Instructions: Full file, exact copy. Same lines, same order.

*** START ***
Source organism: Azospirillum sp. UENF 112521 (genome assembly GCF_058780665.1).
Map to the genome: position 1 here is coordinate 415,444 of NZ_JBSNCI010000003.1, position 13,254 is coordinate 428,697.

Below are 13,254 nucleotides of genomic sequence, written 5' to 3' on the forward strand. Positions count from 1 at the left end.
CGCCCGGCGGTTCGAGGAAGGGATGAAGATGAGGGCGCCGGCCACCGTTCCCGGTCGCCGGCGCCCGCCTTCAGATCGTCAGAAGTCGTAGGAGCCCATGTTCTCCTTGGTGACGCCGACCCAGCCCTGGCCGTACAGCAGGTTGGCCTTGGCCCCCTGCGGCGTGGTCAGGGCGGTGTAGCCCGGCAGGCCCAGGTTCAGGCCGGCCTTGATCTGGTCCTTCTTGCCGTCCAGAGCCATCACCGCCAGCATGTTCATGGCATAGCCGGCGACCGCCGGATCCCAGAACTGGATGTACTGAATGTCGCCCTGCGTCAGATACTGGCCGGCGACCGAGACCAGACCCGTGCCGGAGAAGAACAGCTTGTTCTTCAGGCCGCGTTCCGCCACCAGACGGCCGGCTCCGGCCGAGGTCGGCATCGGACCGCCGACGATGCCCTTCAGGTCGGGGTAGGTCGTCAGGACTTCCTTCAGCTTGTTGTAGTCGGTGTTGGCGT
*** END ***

Source organism: Azospirillum sp. UENF 112521 (genome assembly GCF_058780665.1).
Map to the genome: position 1 here is coordinate 415,444 of NZ_JBSNCI010000003.1, position 13,254 is coordinate 428,697.

Below are 13,254 nucleotides of genomic sequence, written 5' to 3' on the forward strand. Positions count from 1 at the left end.
CGCCCGGCGGTTCGAGGAAGGGATGAAGATGAGGGCGCCGGCCACCGTTCCCGGTCGCCGGCGCCCGCCTTCAGATCGTCAGAAGTCGTAGGAGCCCATGTTCTCCTTGGTGACGCCGACCCAGCCCTGGCCGTACAGCAGGTTGGCCTTGGCCCCCTGCGGCGTGGTCAGGGCGGTGTAGCCCGGCAGGCCCAGGTTCAGGCCGGCCTTGATCTGGTCCTTCTTGCCGTCCAGAGCCATCACCGCCAGCATGTTCATGGCATAGCCGGCGACCGCCGGATCCCAGAACTGGATGTACTGAATGTCGCCCTGCGTCAGATACTGGCCGGCGACCGAGACCAGACCCGTGCCGGAGAAGAACAGCTTGTTCTTCAGGCCGCGTTCCGCCACCAGACGGCCGGCTCCGGCCGAGGTCGGCATCGGACCGCCGACGATGCCCTTCAGGTCGGGGTAGGTCGTCAGGACTTCCTTCAGCTTGTTGTAGTCGGTGTTGGCGT